Interested in the Benefits of Each Type of Life Plan Community?
Friends House is a Type-C Life Plan Community – but what does that mean exactly?
Here’s a breakdown of the different types of Life Plan Communities – also known as Continuing Care Retirement Communities or CCRCs – you’ll find on your search for the perfect community for active older adults, whether you’re seeking assistance with activities of daily living (ADLs), the newest methods in dementia care, effective rehabilitation therapies, or dedicated long-term care. Such services are available at any Life Plan Community.
It’s the how that’s important to identify and compare.
How Life Plan Communities Break Down
At Friends House Retirement Community, we like to think of ourselves as your trusted resource for senior living. We can help your loved one make the best, most informed decision for your needs. Life Plan Communities like ours are most beneficial to older adults who can enter as an independent living resident and then utilize higher levels of care (Assisted Living, Skilled Nursing or Rehabilitation) as needed over time.
Life Plan Communities break down into three types of contracts that are based around how high levels of care are covered or paid for: Type-A, Type-B, and Type-C contracts.
Type A: Life Care Contracts
In a Type-A Life Plan Community, seniors pay a sizable entrance fee upfront in order to keep any potential health-related services and care level costs steady and predictable in the future. In this way, Type-A contracts provide a sense of security and peace of mind; residents might pay a higher entrance fee and monthly fees, but if their needs were ever to suddenly increase, they would have access to all the services and care they need with little to no increase in their monthly fees. On the other hand, with a Type-A contract you are, in a sense, prepaying for care you may or may not need in the future.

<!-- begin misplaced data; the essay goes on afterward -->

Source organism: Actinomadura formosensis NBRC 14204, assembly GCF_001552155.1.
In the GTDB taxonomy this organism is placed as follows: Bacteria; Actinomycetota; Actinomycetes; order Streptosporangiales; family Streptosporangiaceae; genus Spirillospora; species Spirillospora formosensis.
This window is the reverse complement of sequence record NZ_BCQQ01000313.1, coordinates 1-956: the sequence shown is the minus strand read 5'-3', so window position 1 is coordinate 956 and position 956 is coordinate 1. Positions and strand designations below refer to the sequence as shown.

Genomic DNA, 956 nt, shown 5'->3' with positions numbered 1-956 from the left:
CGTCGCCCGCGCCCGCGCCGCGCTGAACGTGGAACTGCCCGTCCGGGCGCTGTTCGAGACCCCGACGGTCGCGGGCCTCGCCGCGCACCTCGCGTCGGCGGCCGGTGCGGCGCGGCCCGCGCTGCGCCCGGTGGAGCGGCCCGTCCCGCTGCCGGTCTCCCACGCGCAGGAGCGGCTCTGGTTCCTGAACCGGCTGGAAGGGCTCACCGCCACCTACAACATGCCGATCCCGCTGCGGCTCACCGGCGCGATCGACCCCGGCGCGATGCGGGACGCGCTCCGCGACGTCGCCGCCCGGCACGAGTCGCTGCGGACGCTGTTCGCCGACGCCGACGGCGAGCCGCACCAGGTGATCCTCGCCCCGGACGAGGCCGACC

Type B: Modified Contracts
With a Type-B modified contract, seniors have the option of some of the security of a Type-A contract and some of the freedom of Type C. Unlike Type A, a Type-B contract does not cover all future health services at a flat rate – but it does offer discounted or waived rates for higher care levels. By taking this middle road, Type-B Life Plan Communities can offer seniors a lower entrance fee than Type A; however, if their needs were to suddenly increase, it would be their responsibility to cover any costs for new or higher levels of care after discounts are applied.
Type C: Fee-for-Service Contracts
Like both Type A and Type B, Type-C contracts cover standard costs – such as housing, access to residential services and amenities, and basic health care – but higher levels of care and services are exactly like they sound: pay as you go. While this might present some risk for large fees if a resident requires advanced and expensive care later in life, Type C contracts allow residents some personal financial freedom and are more accessible to individuals who do not have the benefit of a considerable retirement fund to pay a high Type-A entrance fee.